Our View: Consideration goes a long way
Food, napkins and silverware piled high on plates. Students whining about the food. Trash left on chairs or the floor rather than in the garbage can two feet away. Bathrooms where the toilet is not flushed and paper towels somehow miss the garbage can.
These are the sorts of things that student workers in Food Service and Housekeeping have to deal with every day.
It is true that we have housekeeping to clean up and that Food Service is there to cook food and clean the plates, silverware and glasses. They are paid for their work.
But do we have to make it so hard on them?
Leaving the Corum and other buildings on campus in a mess shows that the student body has a lack of respect for housekeeping and the work that they do. Many students do not appear to realize that when they make a mess – whether it be not stomping their feet before they come inside or leaving their garbage lying around – someone has to clean it up.
Anyone who has worked in the dishroom, or even put their plate on the conveyor belt during busy times, knows that students often leave enough food and napkins on their plates to feed a Third World country and provide enough recyclable material to print the week’s Grand Rapids Press.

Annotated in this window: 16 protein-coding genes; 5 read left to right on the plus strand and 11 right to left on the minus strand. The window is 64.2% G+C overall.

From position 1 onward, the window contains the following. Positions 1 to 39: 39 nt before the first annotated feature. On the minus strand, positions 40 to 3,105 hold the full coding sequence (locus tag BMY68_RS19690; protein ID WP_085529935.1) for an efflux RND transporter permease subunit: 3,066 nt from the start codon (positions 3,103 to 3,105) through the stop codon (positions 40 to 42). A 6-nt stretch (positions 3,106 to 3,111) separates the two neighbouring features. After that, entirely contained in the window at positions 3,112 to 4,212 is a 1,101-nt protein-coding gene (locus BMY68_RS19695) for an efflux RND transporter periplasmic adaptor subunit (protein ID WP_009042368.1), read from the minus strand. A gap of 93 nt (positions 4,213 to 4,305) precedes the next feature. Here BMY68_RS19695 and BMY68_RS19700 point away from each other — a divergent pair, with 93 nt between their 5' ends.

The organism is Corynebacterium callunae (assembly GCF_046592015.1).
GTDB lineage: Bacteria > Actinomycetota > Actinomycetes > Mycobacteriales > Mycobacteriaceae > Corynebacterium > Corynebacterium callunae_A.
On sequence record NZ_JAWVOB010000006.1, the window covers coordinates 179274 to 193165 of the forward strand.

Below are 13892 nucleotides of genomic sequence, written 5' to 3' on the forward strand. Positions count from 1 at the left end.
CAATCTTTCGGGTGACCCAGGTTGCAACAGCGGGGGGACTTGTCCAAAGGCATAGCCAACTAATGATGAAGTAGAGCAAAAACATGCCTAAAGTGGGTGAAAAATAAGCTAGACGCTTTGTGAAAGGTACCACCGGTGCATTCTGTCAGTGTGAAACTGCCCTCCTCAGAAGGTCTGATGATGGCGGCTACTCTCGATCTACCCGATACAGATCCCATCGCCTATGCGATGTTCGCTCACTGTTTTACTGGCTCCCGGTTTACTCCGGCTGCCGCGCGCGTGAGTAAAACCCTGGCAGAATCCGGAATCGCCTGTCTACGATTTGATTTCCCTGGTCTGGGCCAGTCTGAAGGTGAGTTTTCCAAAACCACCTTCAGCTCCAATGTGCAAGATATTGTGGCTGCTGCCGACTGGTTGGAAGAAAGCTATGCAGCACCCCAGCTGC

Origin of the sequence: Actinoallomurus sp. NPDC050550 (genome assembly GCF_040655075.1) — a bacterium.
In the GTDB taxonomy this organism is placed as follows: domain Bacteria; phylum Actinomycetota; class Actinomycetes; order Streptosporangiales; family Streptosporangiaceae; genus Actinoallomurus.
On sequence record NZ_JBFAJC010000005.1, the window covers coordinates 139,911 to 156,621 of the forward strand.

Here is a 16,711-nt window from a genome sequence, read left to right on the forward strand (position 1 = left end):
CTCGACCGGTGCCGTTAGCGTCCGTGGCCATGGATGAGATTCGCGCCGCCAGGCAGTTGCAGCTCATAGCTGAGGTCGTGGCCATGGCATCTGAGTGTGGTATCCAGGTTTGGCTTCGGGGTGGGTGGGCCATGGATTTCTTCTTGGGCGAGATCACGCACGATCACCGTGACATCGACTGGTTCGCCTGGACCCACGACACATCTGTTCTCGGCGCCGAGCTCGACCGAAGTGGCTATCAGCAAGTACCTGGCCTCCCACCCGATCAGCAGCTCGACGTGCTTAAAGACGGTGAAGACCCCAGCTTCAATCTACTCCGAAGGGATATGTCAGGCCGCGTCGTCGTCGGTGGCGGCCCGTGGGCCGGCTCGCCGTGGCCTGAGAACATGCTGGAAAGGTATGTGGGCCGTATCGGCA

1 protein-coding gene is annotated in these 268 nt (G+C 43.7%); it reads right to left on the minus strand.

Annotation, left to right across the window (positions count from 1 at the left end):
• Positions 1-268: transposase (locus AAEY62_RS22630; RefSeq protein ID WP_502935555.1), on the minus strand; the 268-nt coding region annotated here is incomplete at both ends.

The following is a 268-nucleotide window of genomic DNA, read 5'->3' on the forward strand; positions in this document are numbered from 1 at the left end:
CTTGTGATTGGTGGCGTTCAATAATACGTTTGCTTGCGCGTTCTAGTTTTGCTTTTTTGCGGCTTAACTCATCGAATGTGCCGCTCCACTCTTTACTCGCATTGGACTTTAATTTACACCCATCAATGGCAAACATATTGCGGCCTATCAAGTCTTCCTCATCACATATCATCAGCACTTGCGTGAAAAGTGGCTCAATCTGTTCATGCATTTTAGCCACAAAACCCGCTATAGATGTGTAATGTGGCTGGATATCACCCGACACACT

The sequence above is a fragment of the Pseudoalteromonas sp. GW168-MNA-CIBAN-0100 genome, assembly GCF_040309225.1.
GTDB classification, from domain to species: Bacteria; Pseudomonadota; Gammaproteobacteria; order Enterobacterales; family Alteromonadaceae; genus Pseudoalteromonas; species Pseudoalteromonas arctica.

This makes an already busy time in the dishroom even worse. They have a hard enough time keeping up with the dirty plates and glasses without having to stop to try to pry a lemon wedge or wet napkin out of a glass.
Of course, the pinnacle of disrespect is to insult the work that a person is doing when they are standing right there. How many times have you walked through the lunch line and heard someone say, “Ewww, that looks gross. What is it?” Usually, there is at least one Food Service worker in earshot.
Considering that Food Service has to cook for more than 1,000 people every day, they do a pretty good job. Let’s see those who complain do better.
How about a little R-E-S-P-E-C-T, to quote the great Aretha Franklin?
It does not take much to help out the workers in these departments. Throw away your trash, do not use 10 napkins and then pile them on top of your plate. When you see someone cleaning the hallway or picking up garbage in the Corum, stop and say thanks once in a while, rather than giving them looks of annoyance or pity.
The student workers in housekeeping and Food Service are fellow students, after all. They are just doing their best to make a little extra money to avoid debt in the future. Some of them could not even come to Cornerstone without their job.
Don’t be a hater. Give them a break. We claim to be a Christian institution, so how about we start acting like one within our own family?
Of course, there is something that the administration could do to help cultivate a little respect for these students.
Make a period of volunteering in both Food Service and Housekeeping mandatory. If students see what it takes to keep this school clean and fed, maybe they will have a little more respect and patience.
If you don’t want to have to do that, just be considerate; it is the least you can do.